Slezkine understands this mutual suspicion as a broader phenomenon than mere American populism or mere anti-Semitism but rather as a permanent distinction in human types in nearly every society on
earth. I think Palin tapped into this dichotomy in a very effective way. She and her land are the quintessential American Apollonian outpost. She knows these people and channels their frustrations, frustrations that can never be fully alleviated by the emasculating offer of hand-outs from the Democrats.

Working class rural people don’t want a handout; they want to be understood and respected; and, if not, they want to remind the Mercurians of the latter’s practical dependence on the Apollonian. Often this takes place in iconic symbols.  Consider the brief social elevation of NYC firefighters after 9/11. For so long it had been the Enrons, techno-geeks, heiresses, artists, lawyers, and Wall-Streeters who reigned supreme there.  For a brief moment, the utter fear and terror and vulnerability of the financial classes was made manifest, and their fear and helplessness contrasted so sharply with the sacrificial bravery of those very different men who marched into the burning towers.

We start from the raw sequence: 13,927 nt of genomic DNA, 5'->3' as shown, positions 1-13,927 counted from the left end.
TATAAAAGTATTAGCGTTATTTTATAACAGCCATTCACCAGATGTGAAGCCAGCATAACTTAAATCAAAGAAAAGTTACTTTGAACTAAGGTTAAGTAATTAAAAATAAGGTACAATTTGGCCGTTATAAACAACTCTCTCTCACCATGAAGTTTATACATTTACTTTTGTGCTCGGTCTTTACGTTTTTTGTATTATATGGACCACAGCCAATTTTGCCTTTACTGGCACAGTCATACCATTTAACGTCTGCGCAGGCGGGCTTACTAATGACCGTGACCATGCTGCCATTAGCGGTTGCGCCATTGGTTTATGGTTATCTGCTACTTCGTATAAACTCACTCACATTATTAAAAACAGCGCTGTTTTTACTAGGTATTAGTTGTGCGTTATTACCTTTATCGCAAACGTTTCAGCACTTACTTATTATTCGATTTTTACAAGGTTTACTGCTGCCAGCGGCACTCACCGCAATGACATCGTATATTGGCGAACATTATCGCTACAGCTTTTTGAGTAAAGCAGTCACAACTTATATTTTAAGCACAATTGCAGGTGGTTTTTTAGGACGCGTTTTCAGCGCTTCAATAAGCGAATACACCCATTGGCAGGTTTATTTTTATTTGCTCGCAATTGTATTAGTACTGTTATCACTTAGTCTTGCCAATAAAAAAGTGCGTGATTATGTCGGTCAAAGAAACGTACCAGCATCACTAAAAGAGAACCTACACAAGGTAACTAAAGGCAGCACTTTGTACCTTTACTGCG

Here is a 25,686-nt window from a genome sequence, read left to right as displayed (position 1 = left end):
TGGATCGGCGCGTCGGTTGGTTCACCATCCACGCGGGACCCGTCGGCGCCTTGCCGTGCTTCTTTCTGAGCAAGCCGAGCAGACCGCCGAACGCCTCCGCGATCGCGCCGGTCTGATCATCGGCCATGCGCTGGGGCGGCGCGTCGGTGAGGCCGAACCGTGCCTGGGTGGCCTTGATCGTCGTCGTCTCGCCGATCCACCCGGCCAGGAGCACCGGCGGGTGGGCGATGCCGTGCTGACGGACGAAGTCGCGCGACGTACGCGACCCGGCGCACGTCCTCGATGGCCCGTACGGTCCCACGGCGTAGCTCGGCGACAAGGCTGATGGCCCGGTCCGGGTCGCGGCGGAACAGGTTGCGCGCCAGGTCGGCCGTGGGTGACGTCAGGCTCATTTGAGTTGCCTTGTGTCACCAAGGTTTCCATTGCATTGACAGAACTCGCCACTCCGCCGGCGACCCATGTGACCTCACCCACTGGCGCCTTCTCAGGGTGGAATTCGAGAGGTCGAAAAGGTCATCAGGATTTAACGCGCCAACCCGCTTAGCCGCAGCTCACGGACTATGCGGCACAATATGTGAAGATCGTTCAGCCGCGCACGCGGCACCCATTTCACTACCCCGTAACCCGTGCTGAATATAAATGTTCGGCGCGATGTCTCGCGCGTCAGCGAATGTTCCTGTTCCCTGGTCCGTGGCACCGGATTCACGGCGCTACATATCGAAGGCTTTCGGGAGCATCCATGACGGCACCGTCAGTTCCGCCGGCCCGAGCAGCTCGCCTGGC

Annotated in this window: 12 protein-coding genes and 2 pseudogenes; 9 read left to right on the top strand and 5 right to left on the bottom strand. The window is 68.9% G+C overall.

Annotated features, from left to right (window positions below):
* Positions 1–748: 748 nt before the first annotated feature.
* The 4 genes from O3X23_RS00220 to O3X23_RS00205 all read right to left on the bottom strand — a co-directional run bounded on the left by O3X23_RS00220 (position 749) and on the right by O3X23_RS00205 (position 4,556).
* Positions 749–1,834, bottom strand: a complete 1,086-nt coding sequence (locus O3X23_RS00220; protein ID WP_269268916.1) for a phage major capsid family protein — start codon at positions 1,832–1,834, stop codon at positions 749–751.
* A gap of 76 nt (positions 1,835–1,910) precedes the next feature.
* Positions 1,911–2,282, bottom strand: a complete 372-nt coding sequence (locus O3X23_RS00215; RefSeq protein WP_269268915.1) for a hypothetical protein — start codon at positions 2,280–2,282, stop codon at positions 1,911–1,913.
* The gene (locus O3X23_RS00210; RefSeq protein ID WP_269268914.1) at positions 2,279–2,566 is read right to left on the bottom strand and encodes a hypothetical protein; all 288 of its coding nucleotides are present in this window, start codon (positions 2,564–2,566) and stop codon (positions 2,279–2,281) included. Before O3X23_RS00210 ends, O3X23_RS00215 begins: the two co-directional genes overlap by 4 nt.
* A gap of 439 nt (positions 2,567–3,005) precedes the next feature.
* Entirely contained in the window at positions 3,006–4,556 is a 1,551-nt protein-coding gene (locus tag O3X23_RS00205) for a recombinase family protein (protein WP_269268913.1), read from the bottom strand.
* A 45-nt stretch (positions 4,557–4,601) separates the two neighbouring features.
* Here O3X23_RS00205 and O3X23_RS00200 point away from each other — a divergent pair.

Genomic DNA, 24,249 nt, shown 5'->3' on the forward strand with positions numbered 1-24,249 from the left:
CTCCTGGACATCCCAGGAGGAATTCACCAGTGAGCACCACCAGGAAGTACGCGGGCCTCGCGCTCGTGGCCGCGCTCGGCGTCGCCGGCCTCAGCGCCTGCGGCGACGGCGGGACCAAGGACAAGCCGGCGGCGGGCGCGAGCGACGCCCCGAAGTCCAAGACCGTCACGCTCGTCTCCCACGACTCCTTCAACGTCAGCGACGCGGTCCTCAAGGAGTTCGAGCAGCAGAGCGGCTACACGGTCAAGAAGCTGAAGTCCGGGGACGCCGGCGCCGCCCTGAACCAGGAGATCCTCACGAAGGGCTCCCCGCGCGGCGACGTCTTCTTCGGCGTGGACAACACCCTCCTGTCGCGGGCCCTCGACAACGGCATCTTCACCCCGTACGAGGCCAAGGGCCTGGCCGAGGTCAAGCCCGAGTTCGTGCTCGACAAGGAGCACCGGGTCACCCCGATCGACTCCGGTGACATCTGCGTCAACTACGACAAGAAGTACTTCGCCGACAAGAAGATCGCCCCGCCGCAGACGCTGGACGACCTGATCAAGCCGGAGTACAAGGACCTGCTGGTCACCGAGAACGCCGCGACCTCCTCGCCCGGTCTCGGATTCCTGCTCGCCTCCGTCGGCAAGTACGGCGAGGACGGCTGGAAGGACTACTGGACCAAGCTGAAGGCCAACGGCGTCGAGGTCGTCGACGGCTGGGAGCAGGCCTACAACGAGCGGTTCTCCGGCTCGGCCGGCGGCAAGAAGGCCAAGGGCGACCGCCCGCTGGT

Here’s what Slezkine says of these human types:

At different times and in different places, there were tribes–ethnic groups–that specialized exclusively in providing services to the surrounding food-producing societies. They include Roma-Gypsies, various so-called “Travelers” or “Tinkers,” the Fuga in Ethiopia, the Sheikh Mohammadi in Afghanistan, and of course the Armenians, the Overseas Chinese, the Indians in East Africa, the Lebanese in West Africa and Latin America, and so on. I call them all “Mercurians,” as opposed to their “Apollonian” hosts.

What do you mean by those terms?

Apollo was the god of both livestock and agriculture. “Apollonian” societies, the way I use the term, are societies organized around food production, societies that consist mostly of peasants, plus various combinations of warriors and priests who appropriate peasant labor by controlling access to land or salvation.